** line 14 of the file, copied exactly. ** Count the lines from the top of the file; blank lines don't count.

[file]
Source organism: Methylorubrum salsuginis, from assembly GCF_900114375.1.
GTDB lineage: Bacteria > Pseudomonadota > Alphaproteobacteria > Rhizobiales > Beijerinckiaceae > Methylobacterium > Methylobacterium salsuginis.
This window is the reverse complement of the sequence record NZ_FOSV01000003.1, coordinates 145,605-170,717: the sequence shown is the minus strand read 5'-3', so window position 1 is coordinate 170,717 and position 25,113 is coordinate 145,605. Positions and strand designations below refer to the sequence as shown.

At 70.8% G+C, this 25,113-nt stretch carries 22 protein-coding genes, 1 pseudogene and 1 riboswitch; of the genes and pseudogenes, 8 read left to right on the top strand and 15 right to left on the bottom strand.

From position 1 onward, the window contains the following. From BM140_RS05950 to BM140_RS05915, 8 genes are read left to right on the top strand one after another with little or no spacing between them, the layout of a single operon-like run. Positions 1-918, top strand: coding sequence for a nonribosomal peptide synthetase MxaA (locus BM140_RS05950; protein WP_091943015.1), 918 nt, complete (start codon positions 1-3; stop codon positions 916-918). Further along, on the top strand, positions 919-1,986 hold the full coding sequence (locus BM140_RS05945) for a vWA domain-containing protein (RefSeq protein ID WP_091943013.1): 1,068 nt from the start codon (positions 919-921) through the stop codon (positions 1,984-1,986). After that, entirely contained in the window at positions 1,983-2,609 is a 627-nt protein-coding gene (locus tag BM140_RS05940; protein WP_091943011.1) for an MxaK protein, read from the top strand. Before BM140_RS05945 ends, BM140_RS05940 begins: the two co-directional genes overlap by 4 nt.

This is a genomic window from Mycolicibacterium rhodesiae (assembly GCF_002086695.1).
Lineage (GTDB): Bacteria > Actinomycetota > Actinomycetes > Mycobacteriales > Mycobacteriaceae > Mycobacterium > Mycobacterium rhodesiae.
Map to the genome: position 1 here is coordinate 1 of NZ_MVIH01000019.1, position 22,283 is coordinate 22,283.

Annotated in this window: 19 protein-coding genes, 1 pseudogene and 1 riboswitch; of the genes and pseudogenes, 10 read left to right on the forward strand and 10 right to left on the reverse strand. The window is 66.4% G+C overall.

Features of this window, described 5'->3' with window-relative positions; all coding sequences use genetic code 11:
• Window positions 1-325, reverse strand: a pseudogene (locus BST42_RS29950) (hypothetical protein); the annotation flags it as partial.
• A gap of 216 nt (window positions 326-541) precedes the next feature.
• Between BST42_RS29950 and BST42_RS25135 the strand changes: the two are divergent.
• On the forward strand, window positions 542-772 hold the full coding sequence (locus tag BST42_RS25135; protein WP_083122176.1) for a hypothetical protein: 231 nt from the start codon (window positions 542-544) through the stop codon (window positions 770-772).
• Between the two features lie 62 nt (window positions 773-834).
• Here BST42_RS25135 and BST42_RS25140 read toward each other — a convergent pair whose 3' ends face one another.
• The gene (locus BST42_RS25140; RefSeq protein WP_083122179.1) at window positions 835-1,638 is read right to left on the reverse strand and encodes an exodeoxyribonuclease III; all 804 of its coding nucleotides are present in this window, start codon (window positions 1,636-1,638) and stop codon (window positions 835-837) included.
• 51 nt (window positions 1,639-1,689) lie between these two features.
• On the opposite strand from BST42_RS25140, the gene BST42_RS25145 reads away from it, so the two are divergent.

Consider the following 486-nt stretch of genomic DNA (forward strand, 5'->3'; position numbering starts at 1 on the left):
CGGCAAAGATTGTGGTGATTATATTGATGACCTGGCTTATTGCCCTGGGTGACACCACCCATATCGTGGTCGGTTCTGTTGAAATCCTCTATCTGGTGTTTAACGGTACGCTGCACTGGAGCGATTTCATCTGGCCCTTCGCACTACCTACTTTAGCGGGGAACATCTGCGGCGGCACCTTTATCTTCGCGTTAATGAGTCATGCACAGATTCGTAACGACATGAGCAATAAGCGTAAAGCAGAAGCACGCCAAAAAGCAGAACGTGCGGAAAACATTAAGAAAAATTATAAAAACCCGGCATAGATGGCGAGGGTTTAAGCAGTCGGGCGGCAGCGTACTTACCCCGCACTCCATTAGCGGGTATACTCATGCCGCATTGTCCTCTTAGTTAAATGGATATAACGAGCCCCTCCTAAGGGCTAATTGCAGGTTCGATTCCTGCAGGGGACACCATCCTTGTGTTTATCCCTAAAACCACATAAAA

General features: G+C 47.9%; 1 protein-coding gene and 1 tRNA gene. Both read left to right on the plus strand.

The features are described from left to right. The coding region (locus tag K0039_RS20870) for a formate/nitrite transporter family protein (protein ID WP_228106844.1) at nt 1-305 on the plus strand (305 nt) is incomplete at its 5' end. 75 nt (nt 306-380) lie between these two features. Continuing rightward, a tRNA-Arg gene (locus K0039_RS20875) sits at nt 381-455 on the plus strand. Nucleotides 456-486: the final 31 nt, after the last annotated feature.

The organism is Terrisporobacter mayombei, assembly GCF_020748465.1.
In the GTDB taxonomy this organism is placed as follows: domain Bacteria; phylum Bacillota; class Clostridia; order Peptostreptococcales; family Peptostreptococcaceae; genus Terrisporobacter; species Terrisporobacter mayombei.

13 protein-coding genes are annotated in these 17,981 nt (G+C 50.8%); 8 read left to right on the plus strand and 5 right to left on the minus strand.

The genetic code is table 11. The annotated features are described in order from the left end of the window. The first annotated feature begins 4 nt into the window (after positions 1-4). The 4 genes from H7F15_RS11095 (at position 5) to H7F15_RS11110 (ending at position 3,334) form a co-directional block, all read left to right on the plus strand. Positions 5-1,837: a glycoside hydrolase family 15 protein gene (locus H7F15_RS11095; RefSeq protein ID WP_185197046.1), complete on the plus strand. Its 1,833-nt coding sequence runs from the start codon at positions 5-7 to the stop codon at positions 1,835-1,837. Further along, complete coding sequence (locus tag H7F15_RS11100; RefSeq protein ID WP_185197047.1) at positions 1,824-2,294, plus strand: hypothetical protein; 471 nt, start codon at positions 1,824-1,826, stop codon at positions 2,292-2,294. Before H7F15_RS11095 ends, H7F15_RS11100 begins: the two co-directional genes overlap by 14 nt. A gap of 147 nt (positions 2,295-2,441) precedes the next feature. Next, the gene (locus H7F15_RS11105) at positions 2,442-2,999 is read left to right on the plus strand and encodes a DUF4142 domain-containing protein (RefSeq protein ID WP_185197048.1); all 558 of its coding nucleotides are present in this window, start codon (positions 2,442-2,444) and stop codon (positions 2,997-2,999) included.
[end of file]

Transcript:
• On the forward strand, window positions 542-772 hold the full coding sequence (locus tag BST42_RS25135; protein WP_083122176.1) for a hypothetical protein: 231 nt from the start codon (window positions 542-544) through the stop codon (window positions 770-772).